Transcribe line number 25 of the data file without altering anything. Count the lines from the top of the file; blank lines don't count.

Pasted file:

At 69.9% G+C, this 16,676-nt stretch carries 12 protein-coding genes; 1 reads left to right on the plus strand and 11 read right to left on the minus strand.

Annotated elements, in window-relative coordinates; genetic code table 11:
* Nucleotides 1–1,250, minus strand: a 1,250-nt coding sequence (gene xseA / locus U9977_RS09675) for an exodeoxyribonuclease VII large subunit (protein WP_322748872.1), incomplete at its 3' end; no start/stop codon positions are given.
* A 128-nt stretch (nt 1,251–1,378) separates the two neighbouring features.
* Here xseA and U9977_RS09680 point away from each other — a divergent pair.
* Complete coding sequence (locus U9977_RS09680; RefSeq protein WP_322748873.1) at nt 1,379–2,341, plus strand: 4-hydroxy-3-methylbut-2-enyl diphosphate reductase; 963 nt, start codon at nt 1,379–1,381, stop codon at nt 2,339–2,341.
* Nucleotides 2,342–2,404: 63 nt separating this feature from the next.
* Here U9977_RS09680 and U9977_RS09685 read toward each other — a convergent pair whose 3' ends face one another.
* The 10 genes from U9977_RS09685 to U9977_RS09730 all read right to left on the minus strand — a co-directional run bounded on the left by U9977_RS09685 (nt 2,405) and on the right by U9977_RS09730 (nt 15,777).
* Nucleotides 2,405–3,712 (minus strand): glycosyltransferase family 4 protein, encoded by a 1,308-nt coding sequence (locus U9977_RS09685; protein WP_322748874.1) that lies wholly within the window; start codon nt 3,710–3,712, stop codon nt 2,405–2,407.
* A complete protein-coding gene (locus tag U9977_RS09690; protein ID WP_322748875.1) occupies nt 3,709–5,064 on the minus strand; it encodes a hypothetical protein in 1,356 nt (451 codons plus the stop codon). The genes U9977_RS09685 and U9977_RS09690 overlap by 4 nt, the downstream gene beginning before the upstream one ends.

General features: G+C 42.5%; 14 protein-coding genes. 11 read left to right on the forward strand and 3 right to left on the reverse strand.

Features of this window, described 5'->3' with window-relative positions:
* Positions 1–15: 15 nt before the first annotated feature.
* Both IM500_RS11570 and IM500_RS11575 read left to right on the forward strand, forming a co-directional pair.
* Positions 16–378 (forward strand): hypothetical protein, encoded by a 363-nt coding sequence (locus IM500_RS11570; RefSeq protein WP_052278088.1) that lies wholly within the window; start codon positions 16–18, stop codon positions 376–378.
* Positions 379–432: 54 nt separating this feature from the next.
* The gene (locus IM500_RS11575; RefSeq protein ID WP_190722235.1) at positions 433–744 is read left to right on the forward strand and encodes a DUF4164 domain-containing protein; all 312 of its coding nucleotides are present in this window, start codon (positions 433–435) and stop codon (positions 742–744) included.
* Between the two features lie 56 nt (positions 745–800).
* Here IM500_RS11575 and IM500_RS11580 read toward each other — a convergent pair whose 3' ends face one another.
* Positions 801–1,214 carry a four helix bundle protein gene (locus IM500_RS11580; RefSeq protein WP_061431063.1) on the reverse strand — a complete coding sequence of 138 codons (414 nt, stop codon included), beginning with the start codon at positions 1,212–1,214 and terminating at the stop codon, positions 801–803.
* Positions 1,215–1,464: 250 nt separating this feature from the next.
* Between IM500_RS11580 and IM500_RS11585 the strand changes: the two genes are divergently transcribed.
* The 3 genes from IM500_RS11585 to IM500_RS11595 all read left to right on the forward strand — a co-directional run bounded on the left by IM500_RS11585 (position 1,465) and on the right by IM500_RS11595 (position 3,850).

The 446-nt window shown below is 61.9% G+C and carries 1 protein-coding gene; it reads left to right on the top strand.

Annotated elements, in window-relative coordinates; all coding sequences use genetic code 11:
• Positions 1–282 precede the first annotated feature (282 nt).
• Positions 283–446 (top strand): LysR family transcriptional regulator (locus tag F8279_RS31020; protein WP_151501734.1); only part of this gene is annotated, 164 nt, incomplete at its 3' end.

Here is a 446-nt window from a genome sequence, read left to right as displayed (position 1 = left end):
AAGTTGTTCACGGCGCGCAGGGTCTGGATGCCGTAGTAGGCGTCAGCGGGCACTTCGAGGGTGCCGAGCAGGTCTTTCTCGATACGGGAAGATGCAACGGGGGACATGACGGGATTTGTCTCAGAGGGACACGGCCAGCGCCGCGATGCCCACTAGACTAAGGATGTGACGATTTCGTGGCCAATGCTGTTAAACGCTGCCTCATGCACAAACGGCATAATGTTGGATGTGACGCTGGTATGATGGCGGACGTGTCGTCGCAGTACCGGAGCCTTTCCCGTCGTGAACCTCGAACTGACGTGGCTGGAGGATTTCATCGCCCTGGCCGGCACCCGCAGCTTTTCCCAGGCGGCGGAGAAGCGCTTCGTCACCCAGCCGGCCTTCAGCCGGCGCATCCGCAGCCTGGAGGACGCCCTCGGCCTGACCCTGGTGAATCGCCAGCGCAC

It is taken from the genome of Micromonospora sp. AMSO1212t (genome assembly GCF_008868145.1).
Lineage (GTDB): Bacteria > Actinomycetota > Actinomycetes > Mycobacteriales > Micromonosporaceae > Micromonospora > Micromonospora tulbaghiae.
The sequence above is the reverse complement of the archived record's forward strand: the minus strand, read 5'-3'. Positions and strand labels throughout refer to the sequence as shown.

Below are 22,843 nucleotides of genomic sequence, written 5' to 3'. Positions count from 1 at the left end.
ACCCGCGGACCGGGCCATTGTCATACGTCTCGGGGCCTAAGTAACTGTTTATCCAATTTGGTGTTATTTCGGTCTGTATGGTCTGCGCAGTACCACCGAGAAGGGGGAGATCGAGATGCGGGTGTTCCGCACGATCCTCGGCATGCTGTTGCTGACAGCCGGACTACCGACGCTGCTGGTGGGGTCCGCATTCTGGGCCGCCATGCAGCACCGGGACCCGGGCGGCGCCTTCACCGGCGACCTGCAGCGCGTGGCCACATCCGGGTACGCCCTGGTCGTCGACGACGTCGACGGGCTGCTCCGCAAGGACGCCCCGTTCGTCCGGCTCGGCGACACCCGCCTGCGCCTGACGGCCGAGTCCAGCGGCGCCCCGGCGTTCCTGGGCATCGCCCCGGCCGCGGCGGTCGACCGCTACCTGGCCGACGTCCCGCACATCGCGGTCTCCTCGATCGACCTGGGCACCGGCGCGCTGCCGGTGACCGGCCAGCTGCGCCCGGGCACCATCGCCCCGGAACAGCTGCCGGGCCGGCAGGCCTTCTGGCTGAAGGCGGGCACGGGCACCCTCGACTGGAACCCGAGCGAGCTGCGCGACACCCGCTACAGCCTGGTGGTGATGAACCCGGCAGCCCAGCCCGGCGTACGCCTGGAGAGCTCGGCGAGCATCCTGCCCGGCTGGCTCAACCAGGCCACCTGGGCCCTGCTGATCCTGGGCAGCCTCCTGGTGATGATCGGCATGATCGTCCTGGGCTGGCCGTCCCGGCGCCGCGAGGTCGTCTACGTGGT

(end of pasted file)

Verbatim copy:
The 446-nt window shown below is 61.9% G+C and carries 1 protein-coding gene; it reads left to right on the top strand.